6 of America's Most Elevated Food Trucks
A few months back, I walked through a food truck rodeo alone. I’m not afraid to admit I was flying solo. I was going to bring my Basset hound until I recalled our last dinner date, which took place at a brewery on a sunny, cold afternoon. Somebody toppled a Jenga set, she howled, grabbed a mouthful of pulled pork off a table, and I ended up disappearing before the crowds noticed.
Like most Americans, this wasn’t my first food truck experience. The industry has come a long way, no doubt. I would actually say, similar to craft beer, that in some ways it has come too far. There was a day when craft beer was only made by homebrewers and small companies who possessed a passion for the art and truly knew what they were doing. Now, many of these “local” brewers are companies that have an affinity for a paycheck. Example: IPAs, and the many, horrible, awful versions being tapped at restaurants across America. (Here are five IPAs restoring my faith in beer). Generally speaking, those who start the wave are better than those who ride it.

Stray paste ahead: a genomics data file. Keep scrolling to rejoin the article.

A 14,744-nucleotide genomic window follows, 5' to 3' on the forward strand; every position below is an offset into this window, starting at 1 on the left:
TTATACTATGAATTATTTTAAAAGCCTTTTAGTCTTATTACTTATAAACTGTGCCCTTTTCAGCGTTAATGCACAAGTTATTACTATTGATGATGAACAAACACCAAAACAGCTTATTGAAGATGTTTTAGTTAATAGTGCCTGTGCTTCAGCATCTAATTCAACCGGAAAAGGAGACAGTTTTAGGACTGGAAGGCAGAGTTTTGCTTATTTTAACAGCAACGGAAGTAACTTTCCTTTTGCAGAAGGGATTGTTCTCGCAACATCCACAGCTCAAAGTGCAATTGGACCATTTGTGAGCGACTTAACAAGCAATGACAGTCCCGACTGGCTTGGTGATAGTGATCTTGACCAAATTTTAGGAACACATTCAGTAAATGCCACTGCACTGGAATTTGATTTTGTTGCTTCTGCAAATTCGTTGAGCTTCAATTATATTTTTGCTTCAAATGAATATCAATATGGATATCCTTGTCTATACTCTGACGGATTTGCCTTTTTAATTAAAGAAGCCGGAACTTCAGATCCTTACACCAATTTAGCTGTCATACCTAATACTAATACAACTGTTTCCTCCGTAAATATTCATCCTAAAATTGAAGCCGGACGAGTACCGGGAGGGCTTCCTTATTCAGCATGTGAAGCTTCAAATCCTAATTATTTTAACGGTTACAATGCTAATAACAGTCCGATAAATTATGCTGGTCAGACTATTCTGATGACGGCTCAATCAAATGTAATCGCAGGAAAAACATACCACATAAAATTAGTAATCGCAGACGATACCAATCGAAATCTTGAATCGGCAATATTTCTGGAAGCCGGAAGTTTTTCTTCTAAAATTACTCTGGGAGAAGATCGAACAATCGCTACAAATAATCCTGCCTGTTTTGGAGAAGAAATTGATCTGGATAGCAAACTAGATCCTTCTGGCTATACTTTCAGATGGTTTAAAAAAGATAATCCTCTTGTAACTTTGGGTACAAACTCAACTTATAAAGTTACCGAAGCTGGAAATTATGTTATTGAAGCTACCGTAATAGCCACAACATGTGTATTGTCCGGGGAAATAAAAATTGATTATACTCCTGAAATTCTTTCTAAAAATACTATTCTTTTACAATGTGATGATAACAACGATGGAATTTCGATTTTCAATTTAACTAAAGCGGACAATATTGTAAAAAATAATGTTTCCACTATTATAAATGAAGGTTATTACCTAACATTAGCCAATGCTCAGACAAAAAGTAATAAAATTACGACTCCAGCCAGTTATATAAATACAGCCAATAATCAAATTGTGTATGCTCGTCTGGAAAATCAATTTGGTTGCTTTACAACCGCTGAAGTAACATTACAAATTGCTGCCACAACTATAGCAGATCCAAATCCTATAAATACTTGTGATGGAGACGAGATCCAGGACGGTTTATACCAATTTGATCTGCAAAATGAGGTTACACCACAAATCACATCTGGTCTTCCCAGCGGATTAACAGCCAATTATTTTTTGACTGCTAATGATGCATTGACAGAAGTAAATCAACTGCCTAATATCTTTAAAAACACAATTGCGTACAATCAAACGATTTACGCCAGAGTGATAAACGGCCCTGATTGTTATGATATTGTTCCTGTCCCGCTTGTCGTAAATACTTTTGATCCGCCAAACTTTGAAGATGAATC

Food trucks went from being universally sketchy to interesting. Then from interesting to elevated and downright impressive at times. These days, there are still outstanding trucks and then there are those serving microwaved hot dogs in ramen bowls.
The food truck remains a great way for a chef to enter the industry with a low barrier, and also for existing concepts to market and test their food in a new city or in front of a different demographic. It also introduces consumers to food, often ethnic, that they wouldn’t have explored before.
Here are six trucks taking things to the next level.